Ag Secretary: China About $16 Billion Short in Purchases in Phase One Agreement

Jim Rogers Exports/Imports, USDA

By Clint Thompson

Phase One Agreement
Official portrait of Secretary Thomas J. Vilsack. Secretary Vilsack was confirmed as the 32nd United States Secretary of Agriculture on Feb. 23, 2021 by the U.S. Senate. He was nominated by President Joe Biden to return to a role where he served for eight years under President Barack Obama.
USDA photo by Tom Witham

U.S. Secretary of Agriculture Tom Vilsack discussed the importance of exports and holding countries to specified agreements during a speech to the American Farm Bureau Federation on Monday. He was especially specific when discussing the country’s relationship with China.

“I know that 30% at some point in time of what we grow and raise is ultimately exported around the world. It sends a strong message about the incredible productivity of American agriculture that we can continue to export. I think it’s important for us to build a sense of trust across America about the important role that trade plays. That’s why it’s important to send a message to farmers, ranchers, producers and also to the American public that we’re going to enforce the agreements that we have. That’s the first step in this process of rebuilding trust about trade,” Vilsack said.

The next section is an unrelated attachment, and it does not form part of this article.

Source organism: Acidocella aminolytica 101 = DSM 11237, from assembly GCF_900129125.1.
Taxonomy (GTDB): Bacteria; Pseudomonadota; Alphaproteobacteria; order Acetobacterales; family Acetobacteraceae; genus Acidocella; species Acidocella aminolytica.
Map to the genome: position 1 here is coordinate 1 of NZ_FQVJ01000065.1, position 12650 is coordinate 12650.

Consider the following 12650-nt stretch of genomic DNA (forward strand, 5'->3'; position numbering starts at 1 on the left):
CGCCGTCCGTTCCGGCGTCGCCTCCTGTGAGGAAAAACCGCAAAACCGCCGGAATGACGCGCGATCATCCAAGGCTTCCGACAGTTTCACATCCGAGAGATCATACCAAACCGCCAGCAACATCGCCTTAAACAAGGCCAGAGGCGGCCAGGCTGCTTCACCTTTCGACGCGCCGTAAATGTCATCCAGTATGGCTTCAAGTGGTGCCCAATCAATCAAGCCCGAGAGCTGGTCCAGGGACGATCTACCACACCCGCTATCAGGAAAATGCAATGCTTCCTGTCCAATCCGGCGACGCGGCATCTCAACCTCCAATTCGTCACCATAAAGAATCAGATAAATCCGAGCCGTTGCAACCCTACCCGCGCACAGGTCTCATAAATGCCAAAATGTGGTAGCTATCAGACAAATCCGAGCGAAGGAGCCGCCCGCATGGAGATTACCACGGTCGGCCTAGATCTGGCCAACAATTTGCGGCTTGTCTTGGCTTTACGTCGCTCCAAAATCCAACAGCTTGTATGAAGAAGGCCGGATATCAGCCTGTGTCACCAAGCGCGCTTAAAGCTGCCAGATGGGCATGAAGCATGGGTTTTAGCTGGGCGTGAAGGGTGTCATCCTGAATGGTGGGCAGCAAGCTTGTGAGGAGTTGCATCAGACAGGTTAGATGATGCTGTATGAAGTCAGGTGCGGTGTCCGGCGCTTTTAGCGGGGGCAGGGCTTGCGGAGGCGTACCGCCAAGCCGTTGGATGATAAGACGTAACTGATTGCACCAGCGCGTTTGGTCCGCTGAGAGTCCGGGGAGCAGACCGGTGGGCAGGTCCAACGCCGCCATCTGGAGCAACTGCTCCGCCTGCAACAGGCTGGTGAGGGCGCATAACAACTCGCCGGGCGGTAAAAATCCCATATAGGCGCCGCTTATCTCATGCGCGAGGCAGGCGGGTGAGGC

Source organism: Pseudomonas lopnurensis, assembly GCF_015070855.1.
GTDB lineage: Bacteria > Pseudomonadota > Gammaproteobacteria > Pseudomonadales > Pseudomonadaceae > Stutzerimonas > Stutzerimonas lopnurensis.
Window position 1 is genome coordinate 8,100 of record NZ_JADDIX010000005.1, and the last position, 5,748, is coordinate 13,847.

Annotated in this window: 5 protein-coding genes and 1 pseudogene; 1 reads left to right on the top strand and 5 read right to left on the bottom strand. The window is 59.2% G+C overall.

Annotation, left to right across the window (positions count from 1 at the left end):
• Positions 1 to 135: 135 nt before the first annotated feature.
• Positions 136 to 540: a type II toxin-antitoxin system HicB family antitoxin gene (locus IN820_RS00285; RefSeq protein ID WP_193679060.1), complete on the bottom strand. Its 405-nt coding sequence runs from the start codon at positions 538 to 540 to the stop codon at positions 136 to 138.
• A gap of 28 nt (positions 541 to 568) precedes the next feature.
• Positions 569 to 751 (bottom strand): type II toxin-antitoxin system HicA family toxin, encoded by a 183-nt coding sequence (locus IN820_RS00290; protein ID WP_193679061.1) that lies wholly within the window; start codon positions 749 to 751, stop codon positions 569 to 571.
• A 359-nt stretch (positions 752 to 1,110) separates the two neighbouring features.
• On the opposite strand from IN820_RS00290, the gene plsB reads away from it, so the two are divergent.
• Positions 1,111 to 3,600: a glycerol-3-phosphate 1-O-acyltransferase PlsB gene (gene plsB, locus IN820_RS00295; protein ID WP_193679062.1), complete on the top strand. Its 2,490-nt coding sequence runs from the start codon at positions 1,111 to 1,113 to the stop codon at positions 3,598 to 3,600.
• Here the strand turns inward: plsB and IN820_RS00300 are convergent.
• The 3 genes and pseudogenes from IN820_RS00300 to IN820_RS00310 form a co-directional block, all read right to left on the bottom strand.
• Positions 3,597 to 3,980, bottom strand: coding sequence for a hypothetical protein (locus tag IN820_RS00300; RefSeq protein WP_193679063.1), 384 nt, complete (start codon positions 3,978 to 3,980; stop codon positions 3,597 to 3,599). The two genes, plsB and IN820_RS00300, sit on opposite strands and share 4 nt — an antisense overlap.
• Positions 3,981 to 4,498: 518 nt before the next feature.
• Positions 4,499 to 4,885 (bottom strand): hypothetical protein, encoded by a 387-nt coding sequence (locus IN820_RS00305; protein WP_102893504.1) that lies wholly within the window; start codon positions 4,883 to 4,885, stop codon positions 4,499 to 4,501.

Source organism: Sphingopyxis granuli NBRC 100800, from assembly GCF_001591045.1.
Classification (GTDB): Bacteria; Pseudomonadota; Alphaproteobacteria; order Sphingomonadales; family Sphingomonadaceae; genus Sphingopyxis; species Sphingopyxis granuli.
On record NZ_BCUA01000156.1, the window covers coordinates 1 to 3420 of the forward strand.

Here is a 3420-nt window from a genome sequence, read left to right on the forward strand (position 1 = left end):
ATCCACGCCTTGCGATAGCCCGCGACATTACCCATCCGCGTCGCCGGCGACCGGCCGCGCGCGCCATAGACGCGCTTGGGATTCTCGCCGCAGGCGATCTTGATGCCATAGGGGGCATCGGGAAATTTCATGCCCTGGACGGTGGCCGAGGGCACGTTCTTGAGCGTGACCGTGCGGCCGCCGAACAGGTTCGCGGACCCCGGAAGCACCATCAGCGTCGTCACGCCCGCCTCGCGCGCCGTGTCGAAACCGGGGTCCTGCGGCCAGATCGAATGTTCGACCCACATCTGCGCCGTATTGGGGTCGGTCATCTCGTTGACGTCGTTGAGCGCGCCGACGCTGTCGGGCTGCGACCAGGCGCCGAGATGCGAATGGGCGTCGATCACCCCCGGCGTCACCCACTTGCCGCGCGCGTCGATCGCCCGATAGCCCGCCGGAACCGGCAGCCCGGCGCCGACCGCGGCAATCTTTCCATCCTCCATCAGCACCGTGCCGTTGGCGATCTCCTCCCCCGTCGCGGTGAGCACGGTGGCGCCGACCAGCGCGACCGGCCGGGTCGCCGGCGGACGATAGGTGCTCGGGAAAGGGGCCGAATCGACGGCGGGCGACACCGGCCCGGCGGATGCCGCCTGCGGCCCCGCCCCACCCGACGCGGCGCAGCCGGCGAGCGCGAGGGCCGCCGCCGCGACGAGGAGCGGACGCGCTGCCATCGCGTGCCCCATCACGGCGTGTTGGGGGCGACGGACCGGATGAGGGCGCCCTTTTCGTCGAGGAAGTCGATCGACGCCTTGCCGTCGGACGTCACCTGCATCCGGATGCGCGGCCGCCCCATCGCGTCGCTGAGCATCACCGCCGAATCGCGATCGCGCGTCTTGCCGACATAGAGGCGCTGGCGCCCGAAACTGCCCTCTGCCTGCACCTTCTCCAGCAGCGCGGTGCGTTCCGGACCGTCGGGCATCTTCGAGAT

He referenced the Phase One Agreement between the U.S. and China. Sales to China increased over what they were during previous trade wars. But Vilsack noted that China is also about $16 billion light over what it committed to purchase. U.S. Trade Representative Katherine Tai is communicating with Chinese officials about the importance of living up to the agreement.

Vilsack also referenced the importance of breaking down barriers and expanding access to trade. For specialty crop producers, this means additional avenues for potato producers to market their crop.

“We’re looking forward to the opportunity to once again be able to sell our potatoes into Mexico as we move forward on an agreement that’s been almost 15 years in the making,” Vilsack said.